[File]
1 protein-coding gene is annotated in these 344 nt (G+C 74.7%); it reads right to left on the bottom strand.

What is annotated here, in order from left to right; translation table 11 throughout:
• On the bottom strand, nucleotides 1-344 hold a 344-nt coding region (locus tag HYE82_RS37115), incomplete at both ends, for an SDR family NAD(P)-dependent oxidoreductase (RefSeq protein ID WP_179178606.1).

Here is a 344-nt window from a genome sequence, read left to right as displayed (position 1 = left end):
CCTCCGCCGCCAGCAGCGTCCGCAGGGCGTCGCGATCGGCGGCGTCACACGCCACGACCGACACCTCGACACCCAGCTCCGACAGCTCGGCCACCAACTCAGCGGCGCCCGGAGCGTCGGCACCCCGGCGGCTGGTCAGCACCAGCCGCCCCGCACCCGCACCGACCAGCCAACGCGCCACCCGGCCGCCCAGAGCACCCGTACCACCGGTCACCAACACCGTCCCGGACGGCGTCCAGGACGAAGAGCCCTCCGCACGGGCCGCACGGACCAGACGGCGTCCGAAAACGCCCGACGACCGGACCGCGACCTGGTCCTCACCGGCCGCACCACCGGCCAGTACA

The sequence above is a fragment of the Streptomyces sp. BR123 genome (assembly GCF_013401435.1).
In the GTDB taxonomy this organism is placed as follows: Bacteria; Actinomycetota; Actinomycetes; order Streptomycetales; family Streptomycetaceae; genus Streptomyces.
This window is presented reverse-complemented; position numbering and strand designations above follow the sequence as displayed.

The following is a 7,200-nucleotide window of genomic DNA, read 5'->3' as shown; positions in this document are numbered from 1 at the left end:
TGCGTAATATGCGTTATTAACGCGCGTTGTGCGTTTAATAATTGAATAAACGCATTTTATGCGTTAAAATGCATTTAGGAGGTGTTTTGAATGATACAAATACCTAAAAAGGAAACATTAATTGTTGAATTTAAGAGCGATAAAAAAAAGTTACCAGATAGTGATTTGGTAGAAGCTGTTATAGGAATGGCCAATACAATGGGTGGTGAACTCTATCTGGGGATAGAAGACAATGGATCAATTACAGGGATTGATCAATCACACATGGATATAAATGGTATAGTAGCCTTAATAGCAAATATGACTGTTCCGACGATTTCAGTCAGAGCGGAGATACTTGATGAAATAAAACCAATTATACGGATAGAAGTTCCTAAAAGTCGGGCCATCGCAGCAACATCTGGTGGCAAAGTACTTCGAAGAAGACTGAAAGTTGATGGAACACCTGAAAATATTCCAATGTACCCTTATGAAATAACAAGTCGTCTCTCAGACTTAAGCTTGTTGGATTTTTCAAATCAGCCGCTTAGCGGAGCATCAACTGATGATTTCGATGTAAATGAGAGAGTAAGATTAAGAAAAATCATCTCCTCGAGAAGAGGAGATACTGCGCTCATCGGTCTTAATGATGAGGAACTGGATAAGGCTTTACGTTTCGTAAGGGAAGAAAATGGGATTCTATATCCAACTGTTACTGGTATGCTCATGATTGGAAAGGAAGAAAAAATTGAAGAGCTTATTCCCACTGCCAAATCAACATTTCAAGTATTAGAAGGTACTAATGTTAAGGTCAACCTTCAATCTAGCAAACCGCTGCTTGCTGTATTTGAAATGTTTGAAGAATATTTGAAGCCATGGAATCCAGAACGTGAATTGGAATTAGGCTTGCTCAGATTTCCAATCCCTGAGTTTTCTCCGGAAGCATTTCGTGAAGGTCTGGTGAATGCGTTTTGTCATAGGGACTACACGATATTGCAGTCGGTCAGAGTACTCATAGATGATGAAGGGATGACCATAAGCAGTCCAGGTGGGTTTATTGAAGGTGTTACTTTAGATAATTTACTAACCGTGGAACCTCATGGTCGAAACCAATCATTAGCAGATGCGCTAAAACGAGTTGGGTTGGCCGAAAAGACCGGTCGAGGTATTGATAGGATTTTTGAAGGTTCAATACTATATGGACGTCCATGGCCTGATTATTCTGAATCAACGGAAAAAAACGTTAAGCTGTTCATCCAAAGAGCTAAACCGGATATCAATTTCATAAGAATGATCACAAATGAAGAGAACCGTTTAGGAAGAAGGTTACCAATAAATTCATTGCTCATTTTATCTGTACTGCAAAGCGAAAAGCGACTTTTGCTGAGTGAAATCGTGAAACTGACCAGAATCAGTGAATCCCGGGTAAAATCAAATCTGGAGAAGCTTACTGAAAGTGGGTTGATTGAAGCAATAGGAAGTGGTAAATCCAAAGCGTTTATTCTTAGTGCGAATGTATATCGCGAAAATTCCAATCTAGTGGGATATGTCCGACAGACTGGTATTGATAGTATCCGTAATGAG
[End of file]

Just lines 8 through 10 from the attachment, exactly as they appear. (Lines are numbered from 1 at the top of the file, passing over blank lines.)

This window is presented reverse-complemented; position numbering and strand designations above follow the sequence as displayed.

The following is a 7,200-nucleotide window of genomic DNA, read 5'->3' as shown; positions in this document are numbered from 1 at the left end:
TGCGTAATATGCGTTATTAACGCGCGTTGTGCGTTTAATAATTGAATAAACGCATTTTATGCGTTAAAATGCATTTAGGAGGTGTTTTGAATGATACAAATACCTAAAAAGGAAACATTAATTGTTGAATTTAAGAGCGATAAAAAAAAGTTACCAGATAGTGATTTGGTAGAAGCTGTTATAGGAATGGCCAATACAATGGGTGGTGAACTCTATCTGGGGATAGAAGACAATGGATCAATTACAGGGATTGATCAATCACACATGGATATAAATGGTATAGTAGCCTTAATAGCAAATATGACTGTTCCGACGATTTCAGTCAGAGCGGAGATACTTGATGAAATAAAACCAATTATACGGATAGAAGTTCCTAAAAGTCGGGCCATCGCAGCAACATCTGGTGGCAAAGTACTTCGAAGAAGACTGAAAGTTGATGGAACACCTGAAAATATTCCAATGTACCCTTATGAAATAACAAGTCGTCTCTCAGACTTAAGCTTGTTGGATTTTTCAAATCAGCCGCTTAGCGGAGCATCAACTGATGATTTCGATGTAAATGAGAGAGTAAGATTAAGAAAAATCATCTCCTCGAGAAGAGGAGATACTGCGCTCATCGGTCTTAATGATGAGGAACTGGATAAGGCTTTACGTTTCGTAAGGGAAGAAAATGGGATTCTATATCCAACTGTTACTGGTATGCTCATGATTGGAAAGGAAGAAAAAATTGAAGAGCTTATTCCCACTGCCAAATCAACATTTCAAGTATTAGAAGGTACTAATGTTAAGGTCAACCTTCAATCTAGCAAACCGCTGCTTGCTGTATTTGAAATGTTTGAAGAATATTTGAAGCCATGGAATCCAGAACGTGAATTGGAATTAGGCTTGCTCAGATTTCCAATCCCTGAGTTTTCTCCGGAAGCATTTCGTGAAGGTCTGGTGAATGCGTTTTGTCATAGGGACTACACGATATTGCAGTCGGTCAGAGTACTCATAGATGATGAAGGGATGACCATAAGCAGTCCAGGTGGGTTTATTGAAGGTGTTACTTTAGATAATTTACTAACCGTGGAACCTCATGGTCGAAACCAATCATTAGCAGATGCGCTAAAACGAGTTGGGTTGGCCGAAAAGACCGGTCGAGGTATTGATAGGATTTTTGAAGGTTCAATACTATATGGACGTCCATGGCCTGATTATTCTGAATCAACGGAAAAAAACGTTAAGCTGTTCATCCAAAGAGCTAAACCGGATATCAATTTCATAAGAATGATCACAAATGAAGAGAACCGTTTAGGAAGAAGGTTACCAATAAATTCATTGCTCATTTTATCTGTACTGCAAAGCGAAAAGCGACTTTTGCTGAGTGAAATCGTGAAACTGACCAGAATCAGTGAATCCCGGGTAAAATCAAATCTGGAGAAGCTTACTGAAAGTGGGTTGATTGAAGCAATAGGAAGTGGTAAATCCAAAGCGTTTATTCTTAGTGCGAATGTATATCGCGAAAATTCCAATCTAGTGGGATATGTCCGACAGACTGGTATTGATAGTATCCGTAATGAG